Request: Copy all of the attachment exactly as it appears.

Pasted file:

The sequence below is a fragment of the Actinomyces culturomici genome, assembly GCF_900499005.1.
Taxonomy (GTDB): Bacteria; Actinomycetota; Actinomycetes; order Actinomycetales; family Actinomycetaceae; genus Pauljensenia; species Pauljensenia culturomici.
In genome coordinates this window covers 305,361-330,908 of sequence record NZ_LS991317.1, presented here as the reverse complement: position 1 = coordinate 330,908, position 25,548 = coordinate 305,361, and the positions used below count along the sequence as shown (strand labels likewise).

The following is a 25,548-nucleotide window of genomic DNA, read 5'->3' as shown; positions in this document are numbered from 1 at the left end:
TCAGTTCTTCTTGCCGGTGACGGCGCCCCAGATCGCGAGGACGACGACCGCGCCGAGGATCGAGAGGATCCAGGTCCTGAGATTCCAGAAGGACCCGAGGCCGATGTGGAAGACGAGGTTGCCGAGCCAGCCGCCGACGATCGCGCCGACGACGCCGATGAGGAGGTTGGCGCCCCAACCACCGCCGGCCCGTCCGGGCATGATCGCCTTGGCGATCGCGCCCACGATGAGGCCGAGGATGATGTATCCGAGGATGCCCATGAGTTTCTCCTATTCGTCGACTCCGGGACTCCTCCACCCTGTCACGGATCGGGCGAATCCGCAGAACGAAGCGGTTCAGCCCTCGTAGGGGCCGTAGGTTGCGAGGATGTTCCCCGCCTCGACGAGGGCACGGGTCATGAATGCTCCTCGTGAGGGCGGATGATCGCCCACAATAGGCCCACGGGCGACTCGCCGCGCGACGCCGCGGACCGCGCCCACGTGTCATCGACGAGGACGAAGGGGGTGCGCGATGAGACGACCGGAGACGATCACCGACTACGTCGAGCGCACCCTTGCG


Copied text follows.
The sequence below is a fragment of the Actinomyces culturomici genome, assembly GCF_900499005.1.
Taxonomy (GTDB): Bacteria; Actinomycetota; Actinomycetes; order Actinomycetales; family Actinomycetaceae; genus Pauljensenia; species Pauljensenia culturomici.
In genome coordinates this window covers 305,361-330,908 of sequence record NZ_LS991317.1, presented here as the reverse complement: position 1 = coordinate 330,908, position 25,548 = coordinate 305,361, and the positions used below count along the sequence as shown (strand labels likewise).

The following is a 25,548-nucleotide window of genomic DNA, read 5'->3' as shown; positions in this document are numbered from 1 at the left end:
TCAGTTCTTCTTGCCGGTGACGGCGCCCCAGATCGCGAGGACGACGACCGCGCCGAGGATCGAGAGGATCCAGGTCCTGAGATTCCAGAAGGACCCGAGGCCGATGTGGAAGACGAGGTTGCCGAGCCAGCCGCCGACGATCGCGCCGACGACGCCGATGAGGAGGTTGGCGCCCCAACCACCGCCGGCCCGTCCGGGCATGATCGCCTTGGCGATCGCGCCCACGATGAGGCCGAGGATGATGTATCCGAGGATGCCCATGAGTTTCTCCTATTCGTCGACTCCGGGACTCCTCCACCCTGTCACGGATCGGGCGAATCCGCAGAACGAAGCGGTTCAGCCCTCGTAGGGGCCGTAGGTTGCGAGGATGTTCCCCGCCTCGACGAGGGCACGGGTCATGAATGCTCCTCGTGAGGGCGGATGATCGCCCACAATAGGCCCACGGGCGACTCGCCGCGCGACGCCGCGGACCGCGCCCACGTGTCATCGACGAGGACGAAGGGGGTGCGCGATGAGACGACCGGAGACGATCACCGACTACGTCGAGCGCACCCTTGCG